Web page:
The Oberlin Evangelist
May 11, 1859
[Speaking of Charles Langston]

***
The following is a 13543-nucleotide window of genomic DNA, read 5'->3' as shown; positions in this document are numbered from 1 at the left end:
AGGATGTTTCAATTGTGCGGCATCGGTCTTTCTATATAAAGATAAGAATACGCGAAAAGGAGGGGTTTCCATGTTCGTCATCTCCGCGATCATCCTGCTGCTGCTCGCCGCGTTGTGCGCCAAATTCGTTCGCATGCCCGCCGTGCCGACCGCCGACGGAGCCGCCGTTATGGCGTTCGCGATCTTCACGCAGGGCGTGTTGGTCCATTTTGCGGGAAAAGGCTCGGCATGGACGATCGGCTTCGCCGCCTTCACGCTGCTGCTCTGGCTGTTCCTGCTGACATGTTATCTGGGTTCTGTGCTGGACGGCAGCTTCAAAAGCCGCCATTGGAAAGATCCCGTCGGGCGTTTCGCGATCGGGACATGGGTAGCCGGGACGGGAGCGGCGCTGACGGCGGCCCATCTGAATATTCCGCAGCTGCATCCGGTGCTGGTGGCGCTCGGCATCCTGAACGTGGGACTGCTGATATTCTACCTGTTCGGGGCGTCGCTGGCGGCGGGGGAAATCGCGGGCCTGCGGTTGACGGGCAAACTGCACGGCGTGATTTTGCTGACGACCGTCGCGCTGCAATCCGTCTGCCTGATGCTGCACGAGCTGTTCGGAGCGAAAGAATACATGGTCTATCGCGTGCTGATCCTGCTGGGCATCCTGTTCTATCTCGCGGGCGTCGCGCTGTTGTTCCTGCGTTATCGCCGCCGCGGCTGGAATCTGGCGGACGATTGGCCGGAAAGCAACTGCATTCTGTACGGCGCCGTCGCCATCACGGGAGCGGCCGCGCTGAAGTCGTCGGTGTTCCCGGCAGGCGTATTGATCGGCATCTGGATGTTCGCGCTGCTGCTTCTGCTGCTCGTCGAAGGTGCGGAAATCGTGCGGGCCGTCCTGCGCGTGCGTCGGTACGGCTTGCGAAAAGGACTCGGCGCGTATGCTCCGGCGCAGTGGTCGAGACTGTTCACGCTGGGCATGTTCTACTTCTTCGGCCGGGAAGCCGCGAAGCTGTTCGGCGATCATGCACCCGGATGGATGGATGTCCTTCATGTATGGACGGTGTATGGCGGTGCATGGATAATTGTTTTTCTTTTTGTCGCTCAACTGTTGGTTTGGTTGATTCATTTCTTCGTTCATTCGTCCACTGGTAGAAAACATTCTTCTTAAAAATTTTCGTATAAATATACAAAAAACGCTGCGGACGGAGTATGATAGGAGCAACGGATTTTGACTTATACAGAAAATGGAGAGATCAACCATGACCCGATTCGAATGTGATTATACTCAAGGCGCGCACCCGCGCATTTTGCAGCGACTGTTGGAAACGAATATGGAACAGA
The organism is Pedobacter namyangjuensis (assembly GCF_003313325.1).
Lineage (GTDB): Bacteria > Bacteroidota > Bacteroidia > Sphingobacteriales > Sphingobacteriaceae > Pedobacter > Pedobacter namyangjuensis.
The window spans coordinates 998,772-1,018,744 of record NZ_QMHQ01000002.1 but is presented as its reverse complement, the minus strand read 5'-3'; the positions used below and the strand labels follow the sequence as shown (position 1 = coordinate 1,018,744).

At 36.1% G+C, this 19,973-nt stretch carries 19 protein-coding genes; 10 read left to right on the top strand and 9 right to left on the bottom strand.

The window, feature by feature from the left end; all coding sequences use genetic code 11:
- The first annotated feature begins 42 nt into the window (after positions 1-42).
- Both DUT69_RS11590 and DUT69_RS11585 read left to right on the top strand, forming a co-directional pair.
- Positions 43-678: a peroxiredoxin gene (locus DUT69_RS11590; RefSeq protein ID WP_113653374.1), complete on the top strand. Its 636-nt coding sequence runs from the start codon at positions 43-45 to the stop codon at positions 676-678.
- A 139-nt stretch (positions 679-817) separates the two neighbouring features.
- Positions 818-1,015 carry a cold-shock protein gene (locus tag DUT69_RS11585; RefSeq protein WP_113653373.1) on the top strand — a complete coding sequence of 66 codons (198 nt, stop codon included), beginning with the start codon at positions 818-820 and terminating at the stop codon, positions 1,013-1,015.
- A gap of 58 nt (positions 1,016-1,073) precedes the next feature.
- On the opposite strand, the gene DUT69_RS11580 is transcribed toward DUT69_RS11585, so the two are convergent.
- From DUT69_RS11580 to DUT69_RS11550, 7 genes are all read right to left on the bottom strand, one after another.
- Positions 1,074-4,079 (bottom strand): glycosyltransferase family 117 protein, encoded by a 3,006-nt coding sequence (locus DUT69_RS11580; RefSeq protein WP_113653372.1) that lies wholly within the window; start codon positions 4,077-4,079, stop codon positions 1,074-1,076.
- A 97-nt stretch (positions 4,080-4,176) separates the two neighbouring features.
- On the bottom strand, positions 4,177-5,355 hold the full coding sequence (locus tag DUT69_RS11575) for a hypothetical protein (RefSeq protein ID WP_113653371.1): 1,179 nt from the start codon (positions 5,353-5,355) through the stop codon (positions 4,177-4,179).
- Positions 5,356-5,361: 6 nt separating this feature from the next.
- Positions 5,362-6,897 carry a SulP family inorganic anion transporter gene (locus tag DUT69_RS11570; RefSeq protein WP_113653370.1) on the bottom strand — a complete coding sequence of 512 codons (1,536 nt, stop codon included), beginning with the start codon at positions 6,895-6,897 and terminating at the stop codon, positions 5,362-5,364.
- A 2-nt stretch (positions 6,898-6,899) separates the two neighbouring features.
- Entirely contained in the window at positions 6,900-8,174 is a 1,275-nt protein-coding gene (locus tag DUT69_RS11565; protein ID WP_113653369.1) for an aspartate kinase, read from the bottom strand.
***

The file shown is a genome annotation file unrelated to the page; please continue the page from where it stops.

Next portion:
The author of the foregoing discourse, besides the interest he feels in common with many others as a Christian and a freeman, in the Rescue Case, owns an interest peculiar to himself growing out of the many relations he providentially sustains to the parties and the places concerned. No other person touches this complicated case at so many points. He was born and bred within ten miles of the spot whence the fugitive John escaped, and where his reputed owner Bacon, and his pursuers Jennings and Mitchell live, and himself forsook that region to escape from the evils of slavery which afflict the white scarcely less than the black inhabitants. Fleeing from the House of bondage he came northward as John and his pursuers did, till he reached Oberlin, where he sojourned from some years. Soon after coming to Ohio, in 1835, with the ardor of a convert to freedom as the birthright of every man glowing in his youthful breast, and with the story of the sufferings of the slave and the atrocities of the slave system, and with the glad tidings then fresh of the emancipation of his father’s slaves, pressing on his lips for utterance, he embarked on a campaign of lecturing, with slavery and emancipation for his theme. Among other places in Ohio he lectured in Canton, Stark Co. There he met with the now District Attorney Belden, then a young man just entering on his profession. He was interested in the views presented, he was a constant attendant on the lectures, and moreover he spent many evenings with the lecturer in animated conversation on the subject matter, and gave evidence of deep conviction, if not of sound conversion, to the doctrines that were preached. On leaving the place, the lecturer carried with him the sanguine hope that young Belden would ere long be numbered among the fruits of his labors in the anti-slavery cause. Had either party, the young lecturer, or the young lawyer, then been told that in twenty-four years the latter would have been prosecuting and persecuting unto imprisonment the friends of freedom, neither would have credited the prediction, and the subject of it would have indignantly said, “Is thy servant a dog that he should do this things?” But alas! The young man was only almost persuaded to be an abolitionist. From that time to this, the writer has heard nothing of his then temporary disciple. Parting when they two seemed like brothers, they now meet, after the lapse of a quarter of a century, if it can be called meeting, as wide asunder in position, spirit and aims, as it is possible for two men to be.